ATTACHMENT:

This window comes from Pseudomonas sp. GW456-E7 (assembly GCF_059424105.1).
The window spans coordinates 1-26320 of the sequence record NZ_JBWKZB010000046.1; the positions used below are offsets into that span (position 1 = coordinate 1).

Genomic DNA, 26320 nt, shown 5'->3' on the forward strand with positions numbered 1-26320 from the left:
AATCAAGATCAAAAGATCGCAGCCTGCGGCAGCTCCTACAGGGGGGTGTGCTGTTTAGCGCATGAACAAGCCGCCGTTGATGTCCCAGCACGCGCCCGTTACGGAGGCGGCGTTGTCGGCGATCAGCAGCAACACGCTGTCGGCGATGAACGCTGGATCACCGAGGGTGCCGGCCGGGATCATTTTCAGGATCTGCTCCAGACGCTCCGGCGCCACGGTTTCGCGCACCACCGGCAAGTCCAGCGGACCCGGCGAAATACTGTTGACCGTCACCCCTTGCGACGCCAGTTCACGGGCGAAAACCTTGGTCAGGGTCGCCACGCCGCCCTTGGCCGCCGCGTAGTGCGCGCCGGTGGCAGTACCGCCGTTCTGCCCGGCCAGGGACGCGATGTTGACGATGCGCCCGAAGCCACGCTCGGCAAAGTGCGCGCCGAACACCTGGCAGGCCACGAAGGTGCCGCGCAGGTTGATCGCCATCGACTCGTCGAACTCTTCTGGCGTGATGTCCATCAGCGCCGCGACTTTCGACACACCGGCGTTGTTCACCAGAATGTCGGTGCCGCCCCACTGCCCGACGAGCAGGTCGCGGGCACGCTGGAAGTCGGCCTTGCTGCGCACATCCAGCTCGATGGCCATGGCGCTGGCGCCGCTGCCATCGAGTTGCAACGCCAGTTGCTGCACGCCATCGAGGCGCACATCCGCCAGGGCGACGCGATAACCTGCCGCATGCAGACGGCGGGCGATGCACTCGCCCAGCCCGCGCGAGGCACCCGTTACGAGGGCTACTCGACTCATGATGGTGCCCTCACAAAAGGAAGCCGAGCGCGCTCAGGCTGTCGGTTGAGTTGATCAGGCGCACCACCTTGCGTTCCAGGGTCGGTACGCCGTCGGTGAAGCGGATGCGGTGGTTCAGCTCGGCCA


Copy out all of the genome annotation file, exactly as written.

This window comes from Pseudomonas sp. GW456-E7 (assembly GCF_059424105.1).
The window spans coordinates 1-26320 of the sequence record NZ_JBWKZB010000046.1; the positions used below are offsets into that span (position 1 = coordinate 1).

Genomic DNA, 26320 nt, shown 5'->3' on the forward strand with positions numbered 1-26320 from the left:
AATCAAGATCAAAAGATCGCAGCCTGCGGCAGCTCCTACAGGGGGGTGTGCTGTTTAGCGCATGAACAAGCCGCCGTTGATGTCCCAGCACGCGCCCGTTACGGAGGCGGCGTTGTCGGCGATCAGCAGCAACACGCTGTCGGCGATGAACGCTGGATCACCGAGGGTGCCGGCCGGGATCATTTTCAGGATCTGCTCCAGACGCTCCGGCGCCACGGTTTCGCGCACCACCGGCAAGTCCAGCGGACCCGGCGAAATACTGTTGACCGTCACCCCTTGCGACGCCAGTTCACGGGCGAAAACCTTGGTCAGGGTCGCCACGCCGCCCTTGGCCGCCGCGTAGTGCGCGCCGGTGGCAGTACCGCCGTTCTGCCCGGCCAGGGACGCGATGTTGACGATGCGCCCGAAGCCACGCTCGGCAAAGTGCGCGCCGAACACCTGGCAGGCCACGAAGGTGCCGCGCAGGTTGATCGCCATCGACTCGTCGAACTCTTCTGGCGTGATGTCCATCAGCGCCGCGACTTTCGACACACCGGCGTTGTTCACCAGAATGTCGGTGCCGCCCCACTGCCCGACGAGCAGGTCGCGGGCACGCTGGAAGTCGGCCTTGCTGCGCACATCCAGCTCGATGGCCATGGCGCTGGCGCCGCTGCCATCGAGTTGCAACGCCAGTTGCTGCACGCCATCGAGGCGCACATCCGCCAGGGCGACGCGATAACCTGCCGCATGCAGACGGCGGGCGATGCACTCGCCCAGCCCGCGCGAGGCACCCGTTACGAGGGCTACTCGACTCATGATGGTGCCCTCACAAAAGGAAGCCGAGCGCGCTCAGGCTGTCGGTTGAGTTGATCAGGCGCACCACCTTGCGTTCCAGGGTCGGTACGCCGTCGGTGAAGCGGATGCGGTGGTTCAGCTCGGCCA